The little lies that photos can tell

For all the fuss over presidential re-dos and digital fakery, Anne McNeilly writes that the tougher questions around truth in photojournalism are sometimes also the subtlest.  For all the fuss over presidential re-dos and digital fakery, Anne McNeilly writes that the tougher questions around truth in photojournalism are sometimes also the subtlest. When U.S. President…

For all the fuss over presidential re-dos and digital fakery, Anne McNeilly writes that the tougher questions around truth in photojournalism are sometimes also the subtlest. 

For all the fuss over presidential re-dos and digital fakery, Anne McNeilly writes that the tougher questions around truth in photojournalism are sometimes also the subtlest.

When U.S. President Barack Obama restaged the announcement last week that Osama bin Laden had been killed by American soldiers for still photographers, he was censured for “pretending” to hold a news conference. This second presser, held so that the sound of clicking cameras  wouldn’t get in the way or impinge upon the live TV broadcast, was criticized as “fake.”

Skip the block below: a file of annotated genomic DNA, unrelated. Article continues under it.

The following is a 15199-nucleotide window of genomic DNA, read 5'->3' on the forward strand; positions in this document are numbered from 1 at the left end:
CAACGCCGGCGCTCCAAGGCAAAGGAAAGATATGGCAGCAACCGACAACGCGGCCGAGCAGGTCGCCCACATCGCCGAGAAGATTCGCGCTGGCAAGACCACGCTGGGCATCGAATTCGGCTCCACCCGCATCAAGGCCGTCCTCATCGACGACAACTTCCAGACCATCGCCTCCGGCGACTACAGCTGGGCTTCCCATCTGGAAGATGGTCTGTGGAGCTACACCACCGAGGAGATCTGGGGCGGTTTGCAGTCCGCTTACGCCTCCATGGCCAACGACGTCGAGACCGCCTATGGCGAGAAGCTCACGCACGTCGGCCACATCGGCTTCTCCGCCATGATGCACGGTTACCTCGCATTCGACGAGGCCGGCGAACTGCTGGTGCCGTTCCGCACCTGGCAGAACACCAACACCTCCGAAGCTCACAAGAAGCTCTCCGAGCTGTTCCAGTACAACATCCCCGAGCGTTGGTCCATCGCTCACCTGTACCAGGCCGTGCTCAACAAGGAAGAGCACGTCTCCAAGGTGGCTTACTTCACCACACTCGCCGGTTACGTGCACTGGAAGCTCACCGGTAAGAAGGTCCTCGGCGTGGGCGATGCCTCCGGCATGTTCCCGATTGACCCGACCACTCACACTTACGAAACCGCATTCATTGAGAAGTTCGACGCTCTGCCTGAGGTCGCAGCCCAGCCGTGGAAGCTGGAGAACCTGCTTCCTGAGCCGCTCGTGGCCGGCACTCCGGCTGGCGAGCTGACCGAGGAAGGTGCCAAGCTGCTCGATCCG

Was the criticism misguided? The restaging actually happened. It was “true,” with the same information and visuals, right up to the President entering the room, and it provided the same info as the main TV network reporter(s) received. The practical reasons for the restaging would seem to make the criticism, especially the word “fake,” unduly harsh. How is it that much different from the CBC running the same Peter Mansbridge newscast every night at 9, 10 and 11 p.m.? At least, Obama, unlike Mansbridge,  was “live” for the second go-round.